This small act of kindness in the form of a cup of tea was all our Plum needed to help her embrace a new day.

    Simple gestures like this can make a difference in the days of people around us.  Pay attention in your world.  Who do you know that needs a cuppa?

  5. The RC Auto Club

    November 12, 2014 by admin

    On a recent hiking trip, we emerged from our forest fun to find the previously empty parking lot filled with half a dozen sport utility vehicles and a number of people milling around.

    “What have we bumped into here?” we thought.

    It was a group of eight or ten men aged between twenty years old and up to about about sixty.  Several of them wore the clothes one might associate with hunting.  Since this happened to be the first day of deer hunting season, we began to fear that we had stumbled onto some sort of hunting expedition.IMG_8694

    But our concerns soon disappeared as we realized that we were approaching a group of radio controlled car enthusiasts!

    They had brought their collection of RC monster trucks and jeeps to the woods to race through the leaves and see whose car could scale the steepest hill, or crawl over the biggest rocks.  We chatted them up, aided by Bluey’s many questions about how these cars worked and who built them.

    They were the friendliest bunch of guys you could hope to run into!  They were more than happy to show off their cars unique capabilities and to explain how they functioned.  They said they’d just come back from a big meet up in Arkansas, driving 15 hours each way to race their trucks through the trails.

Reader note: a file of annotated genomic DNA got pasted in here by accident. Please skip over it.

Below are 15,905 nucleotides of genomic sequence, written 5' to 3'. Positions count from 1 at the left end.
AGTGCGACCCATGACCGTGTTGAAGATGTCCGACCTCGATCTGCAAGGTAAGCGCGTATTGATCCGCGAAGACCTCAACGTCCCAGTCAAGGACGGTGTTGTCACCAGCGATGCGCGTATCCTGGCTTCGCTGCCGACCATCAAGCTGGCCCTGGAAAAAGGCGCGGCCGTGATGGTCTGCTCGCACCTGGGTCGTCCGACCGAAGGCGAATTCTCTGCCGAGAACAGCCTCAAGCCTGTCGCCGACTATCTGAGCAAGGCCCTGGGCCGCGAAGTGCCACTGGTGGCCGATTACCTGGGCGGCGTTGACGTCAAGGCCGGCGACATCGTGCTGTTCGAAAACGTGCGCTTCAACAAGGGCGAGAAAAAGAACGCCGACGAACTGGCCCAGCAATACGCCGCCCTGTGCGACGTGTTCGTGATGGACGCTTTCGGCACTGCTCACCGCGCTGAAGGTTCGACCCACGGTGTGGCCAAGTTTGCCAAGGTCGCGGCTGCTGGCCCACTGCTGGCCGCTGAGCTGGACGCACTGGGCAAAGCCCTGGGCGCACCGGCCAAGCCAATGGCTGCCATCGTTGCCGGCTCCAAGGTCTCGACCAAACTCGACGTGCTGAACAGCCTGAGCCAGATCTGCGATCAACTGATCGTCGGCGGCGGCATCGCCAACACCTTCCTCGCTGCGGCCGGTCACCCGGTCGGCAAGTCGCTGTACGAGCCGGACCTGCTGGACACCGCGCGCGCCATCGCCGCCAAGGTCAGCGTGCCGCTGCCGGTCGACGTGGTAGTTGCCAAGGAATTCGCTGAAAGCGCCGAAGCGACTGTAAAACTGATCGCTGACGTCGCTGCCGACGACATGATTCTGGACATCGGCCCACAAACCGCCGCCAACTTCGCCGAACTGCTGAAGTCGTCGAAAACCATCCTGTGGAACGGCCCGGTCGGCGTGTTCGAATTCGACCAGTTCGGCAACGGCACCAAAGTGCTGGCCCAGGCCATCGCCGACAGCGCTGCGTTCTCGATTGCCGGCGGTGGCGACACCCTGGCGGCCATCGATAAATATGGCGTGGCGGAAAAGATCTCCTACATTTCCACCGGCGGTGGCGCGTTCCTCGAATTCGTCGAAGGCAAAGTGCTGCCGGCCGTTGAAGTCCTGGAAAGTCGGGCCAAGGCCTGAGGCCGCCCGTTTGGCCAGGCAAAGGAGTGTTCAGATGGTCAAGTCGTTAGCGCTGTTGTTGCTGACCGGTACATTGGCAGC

Bluey was thrilled and immediately wanted to join their club and go racing with them.

    IMG_8697We were glad to have talked to them and wished we weren’t on a bit of a time crunch to get TRDad to work.  We gladly would have spent all afternoon with these nice gentlemen.

    Instead we drove home talking about cars and vowing to research their club to try to get Bluey involved.  Our son charged up his own remote controlled truck as soon as he got home and then drove it around the neighborhood.

    We were thrilled to have met these guys and happy that our decision to interact with these strangers was the right one.  We met a group of people we could easily have over-looked or actively avoided, people who pursue a hobby that our young son finds fascinating.

    All for the simple effort of  choosing to say “Hello!”

  6. “I Know.”

    November 5, 2014 by admin

    IMG_7314Sample TR Household dialogue:

    “You’re a great kid.”

    — ‘I know.’

    There are few points in parenting more satisfying than hearing your child assert their own goodness.

    Our kids know they are good kids because we tell them.  We point out when they do the right thing, be it holding the door for someone, or saying they are sorry for something, or offering to help someone else.  They are good kids.

    This doesn’t mean they never do wrong.  Of course they do.  They make mistakes.  They get angry.  They say a hurtful thing.

    But nothing they do changes their basic nature-  they are good kids.  Good kids who make errors.  Who have lapses in judgment.

    So when Bluey or Plum make a mistake, we can address the error without questioning their goodness. Good people screw up on occasion.  Good people have bad moments and bad days.

    Our hope is two-fold:

    1. We hope when our kids are admitting to mistakes, or caught up in a mistake, they remember not to internalize it.

    2. We hope that when our kids find other people erring towards them, they remember that people are generally good and that our kids treat those around them with compassion and understanding.  Doing a bad thing doesn’t make you a bad person.

    You’re a good kid.


  7. Talking To Strangers: We Encourage It

    October 8, 2014 by admin